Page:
Experimental Recording Techniques: How to Get Funky Auto-Filtered Acoustic Piano Sounds

Earlier this month, we stopped by Rax Trax Recording here in Chicago for an episode of Experimental Recording Techniques with Noam Wallenberg that focused on piano. Noam, with the help of Vulfpeck's Woody Goss on piano, demonstrated how to create a lo-fi, warbly piano sound using an acoustic piano and a Leslie speaker. Today, we're revisiting the track we laid down for that earlier lesson to add some funky basslines.

Noam starts by mic'ing a very basic piano tone with a AKG contact microphone directly on the soundboard. That signal is then run through an 1176 compressor and then, finally, through an auto-filter—"Essentially a wah pedal," Noam told us—by Mutronics Ltd. called the Mutator.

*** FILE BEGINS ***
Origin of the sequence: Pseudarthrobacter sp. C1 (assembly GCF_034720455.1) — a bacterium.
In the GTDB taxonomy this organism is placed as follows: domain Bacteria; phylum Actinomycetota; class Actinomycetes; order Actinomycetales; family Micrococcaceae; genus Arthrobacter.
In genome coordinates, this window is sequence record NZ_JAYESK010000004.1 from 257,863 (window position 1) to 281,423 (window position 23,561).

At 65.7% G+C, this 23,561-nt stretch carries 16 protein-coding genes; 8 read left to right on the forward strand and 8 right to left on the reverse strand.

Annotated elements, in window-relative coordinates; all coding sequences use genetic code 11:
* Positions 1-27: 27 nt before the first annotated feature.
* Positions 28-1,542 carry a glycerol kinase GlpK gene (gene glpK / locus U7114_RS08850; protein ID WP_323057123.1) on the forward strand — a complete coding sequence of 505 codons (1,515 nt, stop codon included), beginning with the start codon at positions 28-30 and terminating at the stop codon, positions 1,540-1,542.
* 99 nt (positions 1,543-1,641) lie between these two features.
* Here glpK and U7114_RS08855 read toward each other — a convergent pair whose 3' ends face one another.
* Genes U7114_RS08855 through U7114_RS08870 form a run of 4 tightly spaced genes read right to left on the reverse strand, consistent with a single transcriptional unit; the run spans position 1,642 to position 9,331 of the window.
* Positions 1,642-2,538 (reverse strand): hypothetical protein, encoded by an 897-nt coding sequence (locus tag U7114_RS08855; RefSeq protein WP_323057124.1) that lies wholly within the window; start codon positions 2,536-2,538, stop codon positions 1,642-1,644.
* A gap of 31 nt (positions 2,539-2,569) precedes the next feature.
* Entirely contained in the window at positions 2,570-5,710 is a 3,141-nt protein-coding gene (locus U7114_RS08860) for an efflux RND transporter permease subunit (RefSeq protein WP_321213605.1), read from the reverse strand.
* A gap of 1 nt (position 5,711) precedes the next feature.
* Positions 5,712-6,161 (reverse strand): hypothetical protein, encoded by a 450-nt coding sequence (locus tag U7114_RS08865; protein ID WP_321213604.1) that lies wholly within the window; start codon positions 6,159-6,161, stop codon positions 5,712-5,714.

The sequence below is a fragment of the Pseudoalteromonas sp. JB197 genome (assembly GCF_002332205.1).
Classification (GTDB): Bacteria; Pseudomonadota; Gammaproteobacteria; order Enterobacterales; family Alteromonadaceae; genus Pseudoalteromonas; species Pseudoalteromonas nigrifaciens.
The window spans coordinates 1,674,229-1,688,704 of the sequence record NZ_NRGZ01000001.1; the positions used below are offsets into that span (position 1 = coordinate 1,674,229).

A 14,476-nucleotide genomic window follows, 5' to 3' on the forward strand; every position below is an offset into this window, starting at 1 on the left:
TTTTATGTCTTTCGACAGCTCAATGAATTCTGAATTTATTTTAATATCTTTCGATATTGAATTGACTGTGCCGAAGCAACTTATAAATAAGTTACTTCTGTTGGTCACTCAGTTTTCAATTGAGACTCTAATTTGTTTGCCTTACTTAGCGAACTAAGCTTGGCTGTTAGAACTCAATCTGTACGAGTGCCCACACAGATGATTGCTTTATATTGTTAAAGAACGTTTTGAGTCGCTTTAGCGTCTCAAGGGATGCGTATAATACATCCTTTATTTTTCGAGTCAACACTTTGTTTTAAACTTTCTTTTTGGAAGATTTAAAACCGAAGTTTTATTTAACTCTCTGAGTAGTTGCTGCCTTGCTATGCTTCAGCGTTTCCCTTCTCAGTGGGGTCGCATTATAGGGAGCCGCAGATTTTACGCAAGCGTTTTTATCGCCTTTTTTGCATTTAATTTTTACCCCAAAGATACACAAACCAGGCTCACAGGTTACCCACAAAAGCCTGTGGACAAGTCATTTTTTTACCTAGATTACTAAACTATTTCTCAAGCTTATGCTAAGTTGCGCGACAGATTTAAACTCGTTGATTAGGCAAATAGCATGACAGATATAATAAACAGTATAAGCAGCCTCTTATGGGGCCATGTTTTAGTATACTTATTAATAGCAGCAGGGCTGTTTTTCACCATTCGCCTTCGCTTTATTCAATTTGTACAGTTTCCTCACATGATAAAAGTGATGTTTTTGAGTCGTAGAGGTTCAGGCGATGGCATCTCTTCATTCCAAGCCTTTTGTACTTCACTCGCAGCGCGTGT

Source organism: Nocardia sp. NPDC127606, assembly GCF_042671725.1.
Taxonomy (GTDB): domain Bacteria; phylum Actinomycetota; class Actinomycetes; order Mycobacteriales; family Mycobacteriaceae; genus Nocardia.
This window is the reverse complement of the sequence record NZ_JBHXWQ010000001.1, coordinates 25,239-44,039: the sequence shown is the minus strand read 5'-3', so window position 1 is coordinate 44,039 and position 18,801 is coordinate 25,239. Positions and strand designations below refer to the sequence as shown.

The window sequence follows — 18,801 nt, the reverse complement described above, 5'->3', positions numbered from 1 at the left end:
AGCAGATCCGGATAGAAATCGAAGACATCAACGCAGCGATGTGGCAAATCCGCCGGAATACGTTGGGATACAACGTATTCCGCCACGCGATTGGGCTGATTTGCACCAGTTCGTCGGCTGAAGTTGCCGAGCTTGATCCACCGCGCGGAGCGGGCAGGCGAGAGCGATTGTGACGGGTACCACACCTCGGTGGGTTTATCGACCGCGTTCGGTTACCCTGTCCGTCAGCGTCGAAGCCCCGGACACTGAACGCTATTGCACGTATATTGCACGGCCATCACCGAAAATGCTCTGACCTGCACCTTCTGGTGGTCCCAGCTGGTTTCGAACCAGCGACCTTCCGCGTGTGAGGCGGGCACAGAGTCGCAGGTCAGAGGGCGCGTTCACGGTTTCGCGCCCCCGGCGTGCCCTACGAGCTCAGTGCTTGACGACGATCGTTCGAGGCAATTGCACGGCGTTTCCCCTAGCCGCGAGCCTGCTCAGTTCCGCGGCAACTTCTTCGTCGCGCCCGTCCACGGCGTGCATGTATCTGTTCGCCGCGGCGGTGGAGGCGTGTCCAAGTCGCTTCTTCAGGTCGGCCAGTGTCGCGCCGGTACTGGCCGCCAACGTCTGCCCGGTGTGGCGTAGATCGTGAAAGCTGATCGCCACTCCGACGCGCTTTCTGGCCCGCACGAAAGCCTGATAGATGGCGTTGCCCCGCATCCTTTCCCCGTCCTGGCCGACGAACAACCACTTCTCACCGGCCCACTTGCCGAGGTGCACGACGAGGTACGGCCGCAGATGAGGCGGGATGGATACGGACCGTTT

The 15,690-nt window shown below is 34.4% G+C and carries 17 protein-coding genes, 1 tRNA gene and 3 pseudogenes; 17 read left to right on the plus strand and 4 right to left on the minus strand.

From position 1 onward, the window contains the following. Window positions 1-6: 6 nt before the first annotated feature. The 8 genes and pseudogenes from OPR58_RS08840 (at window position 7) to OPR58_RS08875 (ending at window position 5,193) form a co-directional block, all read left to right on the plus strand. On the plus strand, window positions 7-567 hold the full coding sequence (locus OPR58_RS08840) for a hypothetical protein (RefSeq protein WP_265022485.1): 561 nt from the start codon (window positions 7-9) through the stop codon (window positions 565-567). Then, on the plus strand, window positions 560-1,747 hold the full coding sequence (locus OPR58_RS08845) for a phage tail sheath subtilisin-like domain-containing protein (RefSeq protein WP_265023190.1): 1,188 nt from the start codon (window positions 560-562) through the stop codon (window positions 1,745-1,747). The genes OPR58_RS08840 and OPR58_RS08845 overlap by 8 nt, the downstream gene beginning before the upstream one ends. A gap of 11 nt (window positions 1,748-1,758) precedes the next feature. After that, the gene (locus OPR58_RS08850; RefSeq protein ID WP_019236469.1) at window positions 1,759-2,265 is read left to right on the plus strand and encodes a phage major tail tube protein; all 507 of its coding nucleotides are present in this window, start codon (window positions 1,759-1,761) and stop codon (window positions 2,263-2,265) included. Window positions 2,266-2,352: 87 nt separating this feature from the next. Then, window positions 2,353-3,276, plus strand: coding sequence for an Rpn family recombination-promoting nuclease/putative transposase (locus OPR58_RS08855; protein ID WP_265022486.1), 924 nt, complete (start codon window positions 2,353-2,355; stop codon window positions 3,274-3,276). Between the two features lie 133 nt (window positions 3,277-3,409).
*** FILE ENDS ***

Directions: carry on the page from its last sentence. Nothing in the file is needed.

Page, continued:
After recording the effected signal, Noam runs it through the Vulf compressor to bring everything forward. The resulting effect sounds very similar to what you might get if you were to play your bassline with a synth, but the fact that it's an acoustic piano lends it a specific kind of character you couldn't get otherwise.

Be sure to check out the full video above, and let us know what you think in the comments below. Stay tuned for another episode of Experimental Recording Techniques coming soon.

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